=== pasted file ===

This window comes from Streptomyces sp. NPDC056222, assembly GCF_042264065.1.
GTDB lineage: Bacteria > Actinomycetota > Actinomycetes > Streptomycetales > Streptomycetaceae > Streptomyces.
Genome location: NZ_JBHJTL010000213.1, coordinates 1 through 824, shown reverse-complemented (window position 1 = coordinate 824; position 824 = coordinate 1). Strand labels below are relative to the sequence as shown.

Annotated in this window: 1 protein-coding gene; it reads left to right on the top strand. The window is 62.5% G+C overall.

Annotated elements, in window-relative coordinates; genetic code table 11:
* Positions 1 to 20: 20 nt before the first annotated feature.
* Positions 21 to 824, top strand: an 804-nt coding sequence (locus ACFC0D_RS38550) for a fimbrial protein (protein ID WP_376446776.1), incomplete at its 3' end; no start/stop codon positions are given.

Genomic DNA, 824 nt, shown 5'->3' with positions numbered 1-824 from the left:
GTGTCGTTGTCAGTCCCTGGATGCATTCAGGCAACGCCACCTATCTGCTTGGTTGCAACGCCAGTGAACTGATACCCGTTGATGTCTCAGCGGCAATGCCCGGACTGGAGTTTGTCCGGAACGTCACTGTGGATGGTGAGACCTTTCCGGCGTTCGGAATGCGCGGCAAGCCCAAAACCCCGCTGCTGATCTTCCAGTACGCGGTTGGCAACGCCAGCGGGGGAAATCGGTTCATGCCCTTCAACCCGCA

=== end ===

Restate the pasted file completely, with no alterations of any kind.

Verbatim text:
This window comes from Streptomyces sp. NPDC056222, assembly GCF_042264065.1.
GTDB lineage: Bacteria > Actinomycetota > Actinomycetes > Streptomycetales > Streptomycetaceae > Streptomyces.
Genome location: NZ_JBHJTL010000213.1, coordinates 1 through 824, shown reverse-complemented (window position 1 = coordinate 824; position 824 = coordinate 1). Strand labels below are relative to the sequence as shown.

Annotated in this window: 1 protein-coding gene; it reads left to right on the top strand. The window is 62.5% G+C overall.

Annotated elements, in window-relative coordinates; genetic code table 11:
* Positions 1 to 20: 20 nt before the first annotated feature.
* Positions 21 to 824, top strand: an 804-nt coding sequence (locus ACFC0D_RS38550) for a fimbrial protein (protein ID WP_376446776.1), incomplete at its 3' end; no start/stop codon positions are given.

Genomic DNA, 824 nt, shown 5'->3' with positions numbered 1-824 from the left:
GTGTCGTTGTCAGTCCCTGGATGCATTCAGGCAACGCCACCTATCTGCTTGGTTGCAACGCCAGTGAACTGATACCCGTTGATGTCTCAGCGGCAATGCCCGGACTGGAGTTTGTCCGGAACGTCACTGTGGATGGTGAGACCTTTCCGGCGTTCGGAATGCGCGGCAAGCCCAAAACCCCGCTGCTGATCTTCCAGTACGCGGTTGGCAACGCCAGCGGGGGAAATCGGTTCATGCCCTTCAACCCGCA